This is the third poster that I created for this project. I had initially intended to create a poster about the [crappy] state of our privatized healthcare system here in the US but couldn’t find an avenue to express what I wanted. Well, suddenly, two nights ago as I lay in bed trying to sleep the idea for this poster came to me. I had been toying with something a coworker I’ve mine had said about our healthcare system, which is that, “it should go up in flames”!
Project One: “Motherhood” February 24, 2009
This is the second poster that I created for project one. I’m currently about five months pregnant, and I’m taken aback by how commercialized motherhood and pregnancy has become. Even before I became pregnant (not planned for me at all) I’d noticed how obsessed our media has become with celebrity pregnancies and celebrity motherhood. Now that I’m actually pregnant I’m bombarded with ads, posters, flyers, mailings, emails, etc. about all the “stuff” I need to be a good mom. It seems that almost none of this “stuff” has anything to do with the act of actually mothering a child, such as giving the child love, being nurturing, or even finding a good childcare provider. I’ve had to actually seek that information out myself, and to me this seems absurd. I feel like our culture is more obsessed with the “stuff” to raise a child (most of which a child seems to outgrow within a few years) than with the act of actually loving and rearing a child. Furthermore, it’s as if becoming a mother is akin to the latest fashion symbol or status. This seems pretty whack if you ask me. Sure, buying cute baby items is fun on occasion but ultimately I’m more concerned with how I’m going to teach my child about the bigger, more important things in life – things like respecting others and so on. So that’s where the inspiration for this poster comes.
This is the first poster that I came up with for our first project. I liked the tagline that I thought of so I decided to create a quick poster. It’s quite basic but does provoke some thought.
Ad Analysis (Assignment 4) February 13, 2009
This is a weekly ad that I receive in my Yahoo! email from the Safeway jerks because I have their special saver card, which really isn’t all that special. The ad is very interactive in that you can literally use the ad to create a grocery list, and from the ad you can click into Safeway’s website and use their store locator among other things.
Q1: What makes an ad successful?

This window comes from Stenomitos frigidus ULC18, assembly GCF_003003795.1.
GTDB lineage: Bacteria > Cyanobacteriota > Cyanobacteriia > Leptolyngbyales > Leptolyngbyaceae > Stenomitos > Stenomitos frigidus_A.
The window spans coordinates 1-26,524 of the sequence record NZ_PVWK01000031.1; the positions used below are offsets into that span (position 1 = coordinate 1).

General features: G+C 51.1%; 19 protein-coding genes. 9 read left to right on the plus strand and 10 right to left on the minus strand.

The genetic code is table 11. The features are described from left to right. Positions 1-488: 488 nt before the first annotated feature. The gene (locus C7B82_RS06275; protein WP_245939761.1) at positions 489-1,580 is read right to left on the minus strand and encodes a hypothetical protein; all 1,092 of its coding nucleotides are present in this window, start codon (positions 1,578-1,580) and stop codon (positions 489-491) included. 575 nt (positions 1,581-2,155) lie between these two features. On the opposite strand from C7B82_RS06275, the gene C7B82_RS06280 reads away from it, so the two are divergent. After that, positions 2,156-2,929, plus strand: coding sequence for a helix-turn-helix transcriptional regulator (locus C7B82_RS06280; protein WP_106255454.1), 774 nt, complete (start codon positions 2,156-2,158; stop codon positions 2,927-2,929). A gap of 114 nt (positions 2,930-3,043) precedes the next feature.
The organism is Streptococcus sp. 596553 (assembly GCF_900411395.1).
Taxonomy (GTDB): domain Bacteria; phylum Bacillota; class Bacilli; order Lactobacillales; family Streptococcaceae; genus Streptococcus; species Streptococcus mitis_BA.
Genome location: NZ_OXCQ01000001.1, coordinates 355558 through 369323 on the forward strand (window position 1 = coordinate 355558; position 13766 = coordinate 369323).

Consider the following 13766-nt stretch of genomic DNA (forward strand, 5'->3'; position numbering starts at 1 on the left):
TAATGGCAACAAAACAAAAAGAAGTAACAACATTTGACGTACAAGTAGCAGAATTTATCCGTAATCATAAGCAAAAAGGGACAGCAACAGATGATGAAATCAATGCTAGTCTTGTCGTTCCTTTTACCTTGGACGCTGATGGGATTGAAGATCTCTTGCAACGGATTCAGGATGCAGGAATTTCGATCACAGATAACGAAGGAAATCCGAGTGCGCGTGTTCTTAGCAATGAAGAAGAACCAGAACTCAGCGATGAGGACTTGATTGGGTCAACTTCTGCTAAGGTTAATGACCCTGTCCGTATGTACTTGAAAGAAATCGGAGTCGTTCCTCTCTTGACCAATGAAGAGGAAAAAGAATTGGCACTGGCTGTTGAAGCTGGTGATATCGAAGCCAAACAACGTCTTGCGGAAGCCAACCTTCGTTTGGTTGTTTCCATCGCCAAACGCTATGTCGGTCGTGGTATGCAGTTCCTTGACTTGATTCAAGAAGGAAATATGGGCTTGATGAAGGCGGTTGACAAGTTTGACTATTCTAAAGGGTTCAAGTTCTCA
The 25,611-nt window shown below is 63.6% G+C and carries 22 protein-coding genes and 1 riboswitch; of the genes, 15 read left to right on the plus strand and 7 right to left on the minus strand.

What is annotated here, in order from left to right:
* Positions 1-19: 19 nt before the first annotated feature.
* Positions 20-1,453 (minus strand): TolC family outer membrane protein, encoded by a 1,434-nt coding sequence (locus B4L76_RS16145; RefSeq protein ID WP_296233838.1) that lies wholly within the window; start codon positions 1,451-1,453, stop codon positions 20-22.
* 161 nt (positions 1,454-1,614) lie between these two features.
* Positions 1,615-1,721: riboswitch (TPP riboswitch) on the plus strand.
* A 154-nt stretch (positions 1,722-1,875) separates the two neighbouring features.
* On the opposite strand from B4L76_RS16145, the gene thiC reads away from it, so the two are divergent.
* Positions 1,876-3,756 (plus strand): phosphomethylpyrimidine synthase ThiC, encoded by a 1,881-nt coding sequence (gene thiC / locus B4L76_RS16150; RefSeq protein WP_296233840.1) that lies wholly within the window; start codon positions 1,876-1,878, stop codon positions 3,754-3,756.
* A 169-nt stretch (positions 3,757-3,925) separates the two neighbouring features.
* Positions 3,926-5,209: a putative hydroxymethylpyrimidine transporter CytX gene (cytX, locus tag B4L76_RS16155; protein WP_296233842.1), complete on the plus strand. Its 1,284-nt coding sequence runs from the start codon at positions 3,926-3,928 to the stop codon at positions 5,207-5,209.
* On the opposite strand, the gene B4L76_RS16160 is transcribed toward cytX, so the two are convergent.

Response: How it relates to its audience. For instance, it’s positive if the ad captures your attention and it might achieve this by using a catchy layout or placing the product a certain way. If the ad is memorable or not – if you can keep the audience’s attention and even keep them thinking about the message of the ad after they stop looking at it. The ad should convey a strong, solid, and pointed message even if it does so in a subtle manner.
Q2: How does the ad utilize formal elements to convey meaning? (You must use at least 10 vocabulary words from your design elements and principles handout)
Response: The ad uses contrasting colors throughout, particularly to delineate different sections of the ad. Additionally, they use the color red to highlight or emphasize the most important information, which in this case is the “low” price of the groceries shown in the ad. They vary font sizes to differentiate between more important and less important information. The ad also uses color photos of the products they’re peddling, which draws the viewer to the ad. The ad uses repetition in how it displays the products and information, which helps the reader know where to look for particular information. The use of repetition also creates a sense of unity in the ad. When I look at this ad I feel like everything belongs here. There are certain areas that might initially draw the viewer’s eye but everything fits together well. Overall, this ad is fairly simple and clean, and the information on it is well organized, which projects the image that Safeway wants their customers to perceive about their stores too. The ad also uses the basic line element to separate information. The Safeway logo also uses a red and white shape, which is now associated with Safeway (this is also shows a huge use of repetition since they plaster the logo on everything w/ their tagline).
Q2/Q3: How does the information flow? How are you visually led through the image?
Response: The general flow of the information is from left to right and top to bottom, which works because that’s the natural way that our eyes tend to flow across a page of information. Other than that there isn’t much visual excitement about the ad. It’s pretty tame but gets the essential message across, which is “hey, check out our cheap grocery sale items this week!”
Assignment 2 February 10, 2009
Q. How does digital art/ new media relate to or impact different aspects of our western culture?